When No Shadow Stocks Qualify as “Buys”
Thursday, January 23, 2014
Charles Rotblut, CFA
AAII Journal Editor

AAII Resources

Shadow Stock Rules
The buy and sale rules used for managing the portfolio.

Shadow Stock Commentary Archives
Jim Cloonan’s portfolio insight and guidance

AAII Discussion Boards
How strictly do you follow the Shadow Stock rules?

Most Popular AAII Articles

  1. “Model Shadow Stock Portfolio: Purchase Guidelines and Rule Changes”
  2. “Determining How Much to Allocate to Each Investment”
  3. “Exploiting the Relative Outperformance of Small-Cap Stocks”



Sentiment Survey

This week’s AAII Sentiment Survey results:
  Bullish: 38.1%, down 0.9 points
  Neutral: 38.1%, down 1.4 points
  Bearish: 23.8%, up 2.3 points

Long-term averages:
  Bullish: 39.0%
  Neutral: 30.5%
  Bearish: 30.5%

Take the AAII Sentiment Survey »




One effect of the rally in micro-cap stocks is the lack of any Shadow Stocks qualifying as “buys.” Qualifying stocks are those held within our Model Shadow Stock Portfolio and meeting our strict rules for purchase. These rules include a maximum price-to-book (P/B) ratio of 0.8, a maximum price-to-sales ratio of 1.2 and a maximum market capitalization of $300 million in addition to restrictions regarding profitability, minimum share prices, exchange listing and company characteristics.

The P/B rule is based on upon highly regarded academic research showing that aggregate groups of stocks with low P/B ratios outperformed groups of stocks with high P/B ratios. The best-performing group had a P/B ratio among the lowest 10% (decile) of NYSE-listed stocks. The Shadow Stock portfolio’s P/B rule roughly corresponds to the lowest decile, and we adjust it upward and downward over time to reflect prevailing market valuations.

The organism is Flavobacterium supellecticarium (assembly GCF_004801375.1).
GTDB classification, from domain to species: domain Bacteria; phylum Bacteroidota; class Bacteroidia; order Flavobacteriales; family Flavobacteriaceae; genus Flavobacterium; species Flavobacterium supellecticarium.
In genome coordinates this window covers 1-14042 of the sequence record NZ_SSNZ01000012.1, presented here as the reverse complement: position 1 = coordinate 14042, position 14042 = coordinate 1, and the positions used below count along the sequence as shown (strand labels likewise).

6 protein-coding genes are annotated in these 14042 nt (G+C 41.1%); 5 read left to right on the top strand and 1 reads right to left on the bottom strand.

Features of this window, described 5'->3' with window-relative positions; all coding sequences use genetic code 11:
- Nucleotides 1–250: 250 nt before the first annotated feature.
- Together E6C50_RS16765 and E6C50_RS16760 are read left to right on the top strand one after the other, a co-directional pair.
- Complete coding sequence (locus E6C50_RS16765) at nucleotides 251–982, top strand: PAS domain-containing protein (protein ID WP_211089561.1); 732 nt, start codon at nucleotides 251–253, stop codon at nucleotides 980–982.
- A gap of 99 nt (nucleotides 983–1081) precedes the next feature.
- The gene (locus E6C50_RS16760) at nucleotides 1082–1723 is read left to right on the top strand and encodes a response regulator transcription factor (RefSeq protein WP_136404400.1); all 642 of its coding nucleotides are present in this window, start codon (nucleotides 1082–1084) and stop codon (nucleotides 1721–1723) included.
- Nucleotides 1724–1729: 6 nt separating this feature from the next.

The cap on market capitalization is based on academic research showing a size premium. Over the long term, performance is inversely related to size, with small-cap stocks outperforming large-cap stocks. The size restriction also is designed to exploit a key advantage individual investors have over institutional investors: the ability to go into the shadows of the market. Institutional investors are generally forced to avoid micro-cap stocks because there is not enough liquidity to buy them in meaningful amounts or sell large quantities quickly without moving the share price. Hedge funds also generally avoid these stocks because the low level of liquidity makes it costly to trade them frequently. Individual investors who are willing to follow a buy-and-hold approach, conversely, do not incur these problems.

The objective of the Shadow Stock approach is to construct a portfolio from the 1% of stocks that has both a low price-to-book value and a low market cap. These stocks carry higher spreads and should not be traded, but rather bought and held. Much of the Shadow Stock portfolio’s success, including its 61% gain last year, comes from its low levels of turnover.

Even with the aforementioned restrictions, in a typical month there are at least a few stocks listed as qualified. You can identify which these are by looking at the “Notes” column of the portfolio holdings. (We also designate those stocks that are approaching one of the sell rules in the same column. These notations are updated on about the 15th of each calendar month based on data from the end of the previous month.) This month is not a typical month, however, and no stocks currently qualify under a strict interpretation of the rules.